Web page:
The Torngat Mountains greeted us upon the Ocean Endeavour’s arrival to the northern Labrador coast. Living close to the Rockies, I feel at home amongst mountains, so I was excited to see these giants as we cruised into sprawling fjords carved by glacial movement over the ages. I thought of my graduate student friends at home studying geology in Montana, who would have reveled in the moment of encountering such ancient rock; I soon learned from the scientists onboard that, along with Northwest Canada and Australia, the Torngats contain some of the oldest rocks on the planet.
Our time in Torngat National Park also included a burst of wildlife sightings, including the one I had been waiting for the entire trip: polar bears. The first polar bear sighting of the cruise was a mother and her two cubs, traveling the coastline in search of food that must have been pretty abundant; they appeared content and undisturbed, and I wondered what they must have thought of our strange lone ship slipping through the eerie landscape. As we continued our cruising through the fjord, we also spotted a herd of caribou, also unconcerned with the presence of the Ocean Endeavour and its herd of curious humans.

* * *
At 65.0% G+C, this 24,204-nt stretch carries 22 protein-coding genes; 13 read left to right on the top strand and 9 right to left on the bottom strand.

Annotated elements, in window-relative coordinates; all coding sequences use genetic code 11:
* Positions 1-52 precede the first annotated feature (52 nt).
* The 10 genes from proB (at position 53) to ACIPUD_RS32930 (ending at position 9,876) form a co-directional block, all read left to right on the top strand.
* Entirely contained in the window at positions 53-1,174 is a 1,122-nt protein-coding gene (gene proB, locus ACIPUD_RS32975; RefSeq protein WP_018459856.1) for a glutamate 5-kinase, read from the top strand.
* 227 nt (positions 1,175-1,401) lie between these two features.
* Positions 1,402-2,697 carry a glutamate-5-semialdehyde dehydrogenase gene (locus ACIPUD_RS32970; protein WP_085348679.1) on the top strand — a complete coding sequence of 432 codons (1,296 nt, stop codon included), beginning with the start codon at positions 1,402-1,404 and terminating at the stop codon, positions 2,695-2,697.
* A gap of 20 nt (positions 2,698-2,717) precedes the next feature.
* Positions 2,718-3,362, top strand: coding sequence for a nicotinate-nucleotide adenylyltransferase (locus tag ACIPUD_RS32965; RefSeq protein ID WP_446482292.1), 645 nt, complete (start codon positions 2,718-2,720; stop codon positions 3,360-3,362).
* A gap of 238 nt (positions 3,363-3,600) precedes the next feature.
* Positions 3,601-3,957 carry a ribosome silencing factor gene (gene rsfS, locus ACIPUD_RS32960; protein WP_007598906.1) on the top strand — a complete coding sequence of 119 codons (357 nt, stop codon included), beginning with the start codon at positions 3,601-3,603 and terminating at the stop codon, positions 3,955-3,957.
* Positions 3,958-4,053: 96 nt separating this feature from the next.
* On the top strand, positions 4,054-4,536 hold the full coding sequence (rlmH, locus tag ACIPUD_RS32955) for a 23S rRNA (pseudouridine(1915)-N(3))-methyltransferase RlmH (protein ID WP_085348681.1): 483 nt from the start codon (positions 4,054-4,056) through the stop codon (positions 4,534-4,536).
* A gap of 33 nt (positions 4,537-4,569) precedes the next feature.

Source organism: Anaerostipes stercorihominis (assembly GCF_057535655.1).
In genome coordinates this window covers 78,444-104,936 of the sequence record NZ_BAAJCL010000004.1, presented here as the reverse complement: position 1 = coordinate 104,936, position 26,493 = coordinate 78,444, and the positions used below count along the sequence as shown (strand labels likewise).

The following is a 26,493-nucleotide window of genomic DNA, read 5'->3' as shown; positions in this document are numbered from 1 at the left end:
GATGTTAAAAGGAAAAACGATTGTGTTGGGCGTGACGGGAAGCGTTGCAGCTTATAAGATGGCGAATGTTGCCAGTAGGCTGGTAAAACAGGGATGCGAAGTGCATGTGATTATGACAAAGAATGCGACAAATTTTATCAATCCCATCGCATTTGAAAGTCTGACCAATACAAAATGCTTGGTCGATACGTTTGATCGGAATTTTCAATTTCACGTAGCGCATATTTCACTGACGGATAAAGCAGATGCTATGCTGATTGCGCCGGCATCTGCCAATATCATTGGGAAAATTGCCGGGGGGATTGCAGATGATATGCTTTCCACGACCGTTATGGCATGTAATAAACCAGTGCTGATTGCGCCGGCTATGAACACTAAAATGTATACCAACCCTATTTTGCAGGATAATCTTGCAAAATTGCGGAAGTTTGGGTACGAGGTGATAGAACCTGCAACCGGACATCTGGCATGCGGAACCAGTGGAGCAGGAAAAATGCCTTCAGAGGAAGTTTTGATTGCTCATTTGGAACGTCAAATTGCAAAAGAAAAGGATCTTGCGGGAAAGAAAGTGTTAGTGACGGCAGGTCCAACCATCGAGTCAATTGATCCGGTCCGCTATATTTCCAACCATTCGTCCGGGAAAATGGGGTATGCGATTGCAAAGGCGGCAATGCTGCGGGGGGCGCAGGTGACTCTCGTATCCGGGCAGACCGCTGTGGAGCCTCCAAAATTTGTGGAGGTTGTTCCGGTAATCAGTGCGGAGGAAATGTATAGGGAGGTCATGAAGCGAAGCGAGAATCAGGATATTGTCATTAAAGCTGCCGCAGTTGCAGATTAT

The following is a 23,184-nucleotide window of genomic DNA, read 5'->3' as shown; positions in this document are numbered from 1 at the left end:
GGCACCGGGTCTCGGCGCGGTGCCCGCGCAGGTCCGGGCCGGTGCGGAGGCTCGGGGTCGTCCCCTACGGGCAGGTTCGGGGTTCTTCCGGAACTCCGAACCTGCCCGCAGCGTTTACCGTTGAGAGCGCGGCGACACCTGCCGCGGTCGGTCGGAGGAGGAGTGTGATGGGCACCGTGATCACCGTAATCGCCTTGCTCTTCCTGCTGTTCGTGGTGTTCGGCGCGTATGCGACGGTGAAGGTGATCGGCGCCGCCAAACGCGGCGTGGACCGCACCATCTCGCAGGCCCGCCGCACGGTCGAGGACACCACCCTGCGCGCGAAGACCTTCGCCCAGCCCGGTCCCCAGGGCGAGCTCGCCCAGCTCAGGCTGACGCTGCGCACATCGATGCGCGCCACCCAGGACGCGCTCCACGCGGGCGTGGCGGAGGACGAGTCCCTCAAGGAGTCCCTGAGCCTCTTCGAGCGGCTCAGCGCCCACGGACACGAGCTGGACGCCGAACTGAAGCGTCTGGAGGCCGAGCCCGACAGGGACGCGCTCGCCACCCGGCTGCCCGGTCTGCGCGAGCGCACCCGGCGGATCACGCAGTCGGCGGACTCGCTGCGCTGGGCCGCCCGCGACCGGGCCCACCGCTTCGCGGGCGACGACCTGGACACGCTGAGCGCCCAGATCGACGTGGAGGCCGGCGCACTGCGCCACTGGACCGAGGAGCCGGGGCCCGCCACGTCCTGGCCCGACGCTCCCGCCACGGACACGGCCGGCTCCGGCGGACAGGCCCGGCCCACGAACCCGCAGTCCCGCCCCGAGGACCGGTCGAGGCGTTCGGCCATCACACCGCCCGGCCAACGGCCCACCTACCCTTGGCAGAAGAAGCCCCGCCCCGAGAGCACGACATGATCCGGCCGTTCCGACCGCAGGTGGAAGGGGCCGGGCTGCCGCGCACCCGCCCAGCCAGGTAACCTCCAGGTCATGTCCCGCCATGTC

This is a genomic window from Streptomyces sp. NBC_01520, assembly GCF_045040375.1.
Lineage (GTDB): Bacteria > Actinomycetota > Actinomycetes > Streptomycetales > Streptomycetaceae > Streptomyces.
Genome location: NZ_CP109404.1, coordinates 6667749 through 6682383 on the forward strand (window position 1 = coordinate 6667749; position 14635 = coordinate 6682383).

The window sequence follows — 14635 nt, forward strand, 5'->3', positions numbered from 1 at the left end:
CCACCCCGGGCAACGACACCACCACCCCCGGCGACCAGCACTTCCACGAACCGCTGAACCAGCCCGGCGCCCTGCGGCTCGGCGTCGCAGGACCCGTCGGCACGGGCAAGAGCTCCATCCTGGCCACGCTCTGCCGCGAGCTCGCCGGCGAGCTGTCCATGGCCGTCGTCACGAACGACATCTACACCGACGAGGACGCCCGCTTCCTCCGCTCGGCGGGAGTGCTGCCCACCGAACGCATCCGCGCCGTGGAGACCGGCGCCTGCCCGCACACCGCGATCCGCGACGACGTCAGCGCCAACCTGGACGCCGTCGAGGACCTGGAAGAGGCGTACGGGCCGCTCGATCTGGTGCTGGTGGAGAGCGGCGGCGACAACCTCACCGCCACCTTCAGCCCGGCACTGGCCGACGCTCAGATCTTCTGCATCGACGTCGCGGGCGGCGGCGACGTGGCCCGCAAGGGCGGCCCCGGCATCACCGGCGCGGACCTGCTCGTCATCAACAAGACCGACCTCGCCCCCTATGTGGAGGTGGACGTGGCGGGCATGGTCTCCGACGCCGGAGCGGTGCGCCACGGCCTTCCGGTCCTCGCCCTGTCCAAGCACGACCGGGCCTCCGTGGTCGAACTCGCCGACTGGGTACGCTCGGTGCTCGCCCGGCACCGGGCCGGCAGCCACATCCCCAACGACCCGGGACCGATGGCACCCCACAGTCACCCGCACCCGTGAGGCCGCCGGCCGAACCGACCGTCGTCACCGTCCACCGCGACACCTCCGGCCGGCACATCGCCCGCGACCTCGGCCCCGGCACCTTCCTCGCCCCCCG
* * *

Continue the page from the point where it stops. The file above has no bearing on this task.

On our many zodiac excursions through the park, we discovered evidence of Inuit occupation, as well as more ancient predecessors. The most striking encounter was a site dotted with stone cairns marking numerous Inuit burials. As we cruised into the site, framed above by towering rock, I became aware of the intense spirituality associated with the lands, Torngait literally meaning “a place of spirits.” Today’s Inuit in the area still maintain a strong connection with the spirits of the Torngat Mountains, in spite of European contact indicated in the remains of Moravian Mission sites in places such as Ramah Bay. In those sites, I could see signs of intersection—the evidence of a foreign far-reaching religion paralleling a belief system and culture that, like the monumental rock, had existed for thousands of years.
The people who inhabited these places are now gone, save the Inuit hunters and fishers who pass through year to year, but I knew as we left the Torngats that there was something special kept there that would remain for millennia more.